The government has proposed to establish a loan programme where lenders receive a guarantee on 90 percent of the value of new loans issued to small and medium-sized enterprises hit by the coronavirus outbreak. The government has also proposed to reinstate the Government Bond Fund as a measure to support larger companies. The two programmes combined will cover up to NOK 100 billion in loans and will contribute to improved liquidity access for Norwegian companies, and thus help secure jobs.
The two programmes were announced on Sunday March 15th, and are presented for parliamentary approval today.
“The government will do what is needed and provide the necessary funding to safeguard the Norwegian economy and support Norwegian businesses through this crisis”, says Prime Minister Erna Solberg.
“We know that many companies are facing a challenging situation right now, and need access to financing to get through the crisis. These measures will ensure easier access to the liquidity companies need to secure jobs”, say Minster of Finance Jan Tore Sanner.
The Government Bond Fund will be managed by Folketrygdfondet (a State owned asset manager responsible for the management of the Government Pension Fund Norway), while the guarantee programme applies though ordinary bank loan applications.
“Thanks to constructive cooperation and dialogue with the bank sector and Folketrygdfondet, both measures have been established fast and efficiently. We intend for both programmes to start operating as soon as possible after parliamentary approval is obtained”, says Mr. Sanner.
The transitioning of the Norwegian economy towards new and green industries must continue. It is important that the new businesses taking us through this transition are captured by the measures the government now provides. Improved access to liquidity will benefit a wide array of companies, also in the start-up phase. However, companies without ability to provide collateral may not be covered.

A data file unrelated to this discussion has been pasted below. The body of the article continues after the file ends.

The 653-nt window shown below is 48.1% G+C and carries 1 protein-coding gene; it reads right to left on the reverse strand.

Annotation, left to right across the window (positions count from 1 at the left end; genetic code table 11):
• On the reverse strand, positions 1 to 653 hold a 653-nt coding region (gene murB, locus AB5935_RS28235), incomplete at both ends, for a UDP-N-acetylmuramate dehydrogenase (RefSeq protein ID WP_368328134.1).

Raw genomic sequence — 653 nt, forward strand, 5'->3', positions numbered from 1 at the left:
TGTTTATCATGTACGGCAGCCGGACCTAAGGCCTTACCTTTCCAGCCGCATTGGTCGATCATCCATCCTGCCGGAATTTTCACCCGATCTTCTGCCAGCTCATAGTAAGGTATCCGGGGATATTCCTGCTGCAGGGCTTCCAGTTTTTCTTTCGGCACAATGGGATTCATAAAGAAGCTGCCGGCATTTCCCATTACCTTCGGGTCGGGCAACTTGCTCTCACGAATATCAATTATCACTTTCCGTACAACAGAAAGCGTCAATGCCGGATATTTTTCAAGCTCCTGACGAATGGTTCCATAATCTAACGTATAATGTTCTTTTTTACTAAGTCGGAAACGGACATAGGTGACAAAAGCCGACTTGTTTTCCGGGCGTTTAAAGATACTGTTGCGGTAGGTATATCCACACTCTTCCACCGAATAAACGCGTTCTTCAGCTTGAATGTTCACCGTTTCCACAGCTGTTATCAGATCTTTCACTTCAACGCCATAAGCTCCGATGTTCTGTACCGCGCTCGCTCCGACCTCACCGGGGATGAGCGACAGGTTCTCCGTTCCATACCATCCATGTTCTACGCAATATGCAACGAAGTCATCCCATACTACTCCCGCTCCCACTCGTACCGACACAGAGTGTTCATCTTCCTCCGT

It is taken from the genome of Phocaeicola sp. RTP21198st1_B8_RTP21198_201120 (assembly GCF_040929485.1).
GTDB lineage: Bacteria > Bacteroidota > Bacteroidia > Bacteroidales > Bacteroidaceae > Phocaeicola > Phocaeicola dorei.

Given the significant uncertainty now observed in the capital markets, high risk innovation-projects, start-ups and growth companies may experience difficulties in securing financing.
“We will continuously monitor the need for further measures, which could be made available through the existing programmes to ensure swift implementation”, says the Minister of Finance.
State guarantees for small and medium-sized enterprises
The government has proposed a guarantee programme, where lenders receive a guarantee on 90 percent of new loans issued to small or medium-sized enterprises (SME). The guarantee programme will in total cover up to NOK 50 billion in new loans.
“When the state guarantees for 90 pct. of the value, the banks will be more able to provide the financing companies need to get through these challenging times. This will help secure jobs and limit loss of companies that are profitable under normal circumstances”, says the Minister of Finance.
- The programme allows companies to take up loans of up to NOK 50 million, with a term of up to three years. It applies to new loans issued between the programme start date and 1 June 2020 only.
- The State will guarantee for 90 pct. of the loan value. Write-offs will be distributed between the State and the issuing bank pro rata.